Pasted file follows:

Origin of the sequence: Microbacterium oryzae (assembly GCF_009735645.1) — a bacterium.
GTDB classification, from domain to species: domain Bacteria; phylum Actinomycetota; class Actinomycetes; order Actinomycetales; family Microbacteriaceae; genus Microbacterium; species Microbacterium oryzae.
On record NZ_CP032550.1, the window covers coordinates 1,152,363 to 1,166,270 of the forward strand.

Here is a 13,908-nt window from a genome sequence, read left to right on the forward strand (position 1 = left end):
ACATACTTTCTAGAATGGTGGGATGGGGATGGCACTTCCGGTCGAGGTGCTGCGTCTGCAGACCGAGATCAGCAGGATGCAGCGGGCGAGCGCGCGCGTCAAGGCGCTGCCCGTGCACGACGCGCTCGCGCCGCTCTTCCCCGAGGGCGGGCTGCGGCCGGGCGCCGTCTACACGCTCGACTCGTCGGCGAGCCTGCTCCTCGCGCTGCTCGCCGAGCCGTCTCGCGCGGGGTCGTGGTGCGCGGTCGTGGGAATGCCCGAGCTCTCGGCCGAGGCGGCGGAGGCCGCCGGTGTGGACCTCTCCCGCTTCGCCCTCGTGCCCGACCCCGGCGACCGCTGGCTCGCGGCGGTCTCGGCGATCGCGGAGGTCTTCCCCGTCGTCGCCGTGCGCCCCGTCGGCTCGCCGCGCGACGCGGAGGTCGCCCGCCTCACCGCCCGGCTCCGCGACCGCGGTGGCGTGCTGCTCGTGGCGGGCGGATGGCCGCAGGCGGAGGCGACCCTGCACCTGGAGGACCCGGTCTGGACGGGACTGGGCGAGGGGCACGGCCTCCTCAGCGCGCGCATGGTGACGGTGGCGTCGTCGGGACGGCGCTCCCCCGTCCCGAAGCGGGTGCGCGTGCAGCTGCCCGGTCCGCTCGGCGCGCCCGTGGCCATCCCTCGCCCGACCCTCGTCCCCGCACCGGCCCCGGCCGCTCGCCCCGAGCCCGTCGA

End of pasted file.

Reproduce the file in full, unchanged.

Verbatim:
Origin of the sequence: Microbacterium oryzae (assembly GCF_009735645.1) — a bacterium.
GTDB classification, from domain to species: domain Bacteria; phylum Actinomycetota; class Actinomycetes; order Actinomycetales; family Microbacteriaceae; genus Microbacterium; species Microbacterium oryzae.
On record NZ_CP032550.1, the window covers coordinates 1,152,363 to 1,166,270 of the forward strand.

Here is a 13,908-nt window from a genome sequence, read left to right on the forward strand (position 1 = left end):
ACATACTTTCTAGAATGGTGGGATGGGGATGGCACTTCCGGTCGAGGTGCTGCGTCTGCAGACCGAGATCAGCAGGATGCAGCGGGCGAGCGCGCGCGTCAAGGCGCTGCCCGTGCACGACGCGCTCGCGCCGCTCTTCCCCGAGGGCGGGCTGCGGCCGGGCGCCGTCTACACGCTCGACTCGTCGGCGAGCCTGCTCCTCGCGCTGCTCGCCGAGCCGTCTCGCGCGGGGTCGTGGTGCGCGGTCGTGGGAATGCCCGAGCTCTCGGCCGAGGCGGCGGAGGCCGCCGGTGTGGACCTCTCCCGCTTCGCCCTCGTGCCCGACCCCGGCGACCGCTGGCTCGCGGCGGTCTCGGCGATCGCGGAGGTCTTCCCCGTCGTCGCCGTGCGCCCCGTCGGCTCGCCGCGCGACGCGGAGGTCGCCCGCCTCACCGCCCGGCTCCGCGACCGCGGTGGCGTGCTGCTCGTGGCGGGCGGATGGCCGCAGGCGGAGGCGACCCTGCACCTGGAGGACCCGGTCTGGACGGGACTGGGCGAGGGGCACGGCCTCCTCAGCGCGCGCATGGTGACGGTGGCGTCGTCGGGACGGCGCTCCCCCGTCCCGAAGCGGGTGCGCGTGCAGCTGCCCGGTCCGCTCGGCGCGCCCGTGGCCATCCCTCGCCCGACCCTCGTCCCCGCACCGGCCCCGGCCGCTCGCCCCGAGCCCGTCGA